After 4 days of hospitalization, the patient developed a fever of 39°C, with a deterioration in clinical condition. Abdominal CT was requested and showed a pancreatic corporocephalic necrosis of more than 50%, the presence of air bubbles (Fig. 1), several peripancreatic collections (Fig. 2), right colonic parietal thickening (Fig. 3) and peritoneal effusion and thrombosis of the superior mesenteric vein extending to the portal trunk (Fig. 4).

Figure 1 (click to enlarge)

Figure 2 (click to enlarge)

Figure 1. Axial contrast-enhanced CT section showing corporocephalic pancreatic necrosis (arrow) and the presence of air bubbles (curved arrow)
Figure 2. Axial contrast-enhanced CT section showing infiltration of the peripancreatic fat which was the site of collections (arrow)

Figure 3 (click to enlarge)

Figure 4 (click to enlarge)

Figure 3. Axial contrast-enhanced CT section showing right colonic parietal thickening with submucosal oedema (arrow)
Figure 4. Axial CT scan after contrast injection in the portal phase showing the non-homogeneous enhancement of the portal trunk (curved arrow) related to partial thrombosis of the portal trunk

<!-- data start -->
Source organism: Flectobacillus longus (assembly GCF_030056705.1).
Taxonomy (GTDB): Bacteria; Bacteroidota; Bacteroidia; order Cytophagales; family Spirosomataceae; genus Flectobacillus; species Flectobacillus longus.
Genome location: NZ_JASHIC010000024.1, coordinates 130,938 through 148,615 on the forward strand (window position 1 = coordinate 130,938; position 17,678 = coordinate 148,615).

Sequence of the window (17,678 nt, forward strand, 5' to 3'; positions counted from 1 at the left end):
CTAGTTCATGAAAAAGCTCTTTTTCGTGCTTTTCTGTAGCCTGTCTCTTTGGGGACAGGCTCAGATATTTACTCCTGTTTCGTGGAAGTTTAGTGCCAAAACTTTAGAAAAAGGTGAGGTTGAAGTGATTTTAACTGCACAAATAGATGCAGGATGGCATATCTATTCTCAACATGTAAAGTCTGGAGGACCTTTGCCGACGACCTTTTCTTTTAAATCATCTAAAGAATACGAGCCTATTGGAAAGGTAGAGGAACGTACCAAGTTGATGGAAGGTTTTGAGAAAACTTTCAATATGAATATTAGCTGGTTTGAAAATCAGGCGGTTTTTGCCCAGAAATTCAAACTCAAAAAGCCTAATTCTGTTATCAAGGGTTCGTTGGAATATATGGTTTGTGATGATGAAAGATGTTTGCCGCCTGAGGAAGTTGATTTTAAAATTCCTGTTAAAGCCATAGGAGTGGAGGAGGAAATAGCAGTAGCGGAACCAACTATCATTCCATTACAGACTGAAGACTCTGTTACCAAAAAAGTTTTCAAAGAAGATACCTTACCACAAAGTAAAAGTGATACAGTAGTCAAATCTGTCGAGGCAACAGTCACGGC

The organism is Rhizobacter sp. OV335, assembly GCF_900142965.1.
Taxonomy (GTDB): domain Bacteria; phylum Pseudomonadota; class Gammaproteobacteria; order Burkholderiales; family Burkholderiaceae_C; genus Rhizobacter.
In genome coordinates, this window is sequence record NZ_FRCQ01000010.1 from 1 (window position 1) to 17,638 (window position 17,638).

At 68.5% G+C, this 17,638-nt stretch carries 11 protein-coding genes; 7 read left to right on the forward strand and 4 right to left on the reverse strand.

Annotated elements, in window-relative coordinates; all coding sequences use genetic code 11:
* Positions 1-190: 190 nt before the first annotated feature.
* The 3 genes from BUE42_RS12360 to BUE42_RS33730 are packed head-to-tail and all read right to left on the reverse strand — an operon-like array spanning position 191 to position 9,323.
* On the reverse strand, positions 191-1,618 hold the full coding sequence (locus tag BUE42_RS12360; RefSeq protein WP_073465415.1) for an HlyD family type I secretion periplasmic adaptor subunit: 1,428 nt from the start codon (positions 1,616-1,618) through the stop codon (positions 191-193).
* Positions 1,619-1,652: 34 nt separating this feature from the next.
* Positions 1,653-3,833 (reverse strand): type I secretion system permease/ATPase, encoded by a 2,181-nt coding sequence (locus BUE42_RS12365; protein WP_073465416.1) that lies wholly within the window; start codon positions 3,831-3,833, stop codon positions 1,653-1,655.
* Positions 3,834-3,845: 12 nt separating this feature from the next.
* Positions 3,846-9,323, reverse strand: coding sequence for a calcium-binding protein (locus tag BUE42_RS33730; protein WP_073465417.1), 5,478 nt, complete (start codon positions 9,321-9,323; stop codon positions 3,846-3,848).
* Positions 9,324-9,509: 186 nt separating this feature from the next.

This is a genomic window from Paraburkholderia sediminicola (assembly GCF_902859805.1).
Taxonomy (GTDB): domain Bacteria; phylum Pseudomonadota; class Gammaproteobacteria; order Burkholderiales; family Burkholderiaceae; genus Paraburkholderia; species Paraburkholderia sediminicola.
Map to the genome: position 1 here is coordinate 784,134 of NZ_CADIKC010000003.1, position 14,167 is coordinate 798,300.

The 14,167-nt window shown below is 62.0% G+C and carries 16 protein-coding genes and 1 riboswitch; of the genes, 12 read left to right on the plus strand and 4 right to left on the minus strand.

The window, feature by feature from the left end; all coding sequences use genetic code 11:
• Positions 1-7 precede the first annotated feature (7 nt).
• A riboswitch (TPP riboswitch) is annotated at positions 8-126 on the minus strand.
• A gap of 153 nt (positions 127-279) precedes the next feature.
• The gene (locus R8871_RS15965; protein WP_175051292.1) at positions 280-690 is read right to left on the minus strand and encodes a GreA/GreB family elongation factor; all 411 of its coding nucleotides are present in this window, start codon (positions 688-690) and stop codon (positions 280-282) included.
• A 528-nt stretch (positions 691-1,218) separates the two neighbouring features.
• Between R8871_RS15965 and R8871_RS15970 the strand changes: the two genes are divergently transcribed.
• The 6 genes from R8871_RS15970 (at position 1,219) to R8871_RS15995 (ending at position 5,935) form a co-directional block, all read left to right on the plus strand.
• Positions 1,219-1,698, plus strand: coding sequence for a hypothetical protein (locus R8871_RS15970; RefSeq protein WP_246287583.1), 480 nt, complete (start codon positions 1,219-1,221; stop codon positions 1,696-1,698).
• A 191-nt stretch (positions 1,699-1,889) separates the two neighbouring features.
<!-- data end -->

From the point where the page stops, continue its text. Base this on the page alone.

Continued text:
Percutaneous puncture of a peripancreatic collection for bacteriological analysis was positive for Escherichia coli as a pathogenic agent, which was multisensitive to antibiotics. The clinical and biological evolution of our patient was favourable under antibiotic treatment. She was discharged after 15 days of hospitalization.


Emphysematous pancreatitis results from acute necrotizing pancreatitis superinfection with Gram-negative bacteria, with Escherichia coli being the most frequently isolated. Other pathogens such as Klebsiella, Pseudomonas, Enterobacter and Clostridium perfringens are sometimes encountered [1]. This pathology occurs mainly in immunocompromised patients, especially in diabetic individuals [5].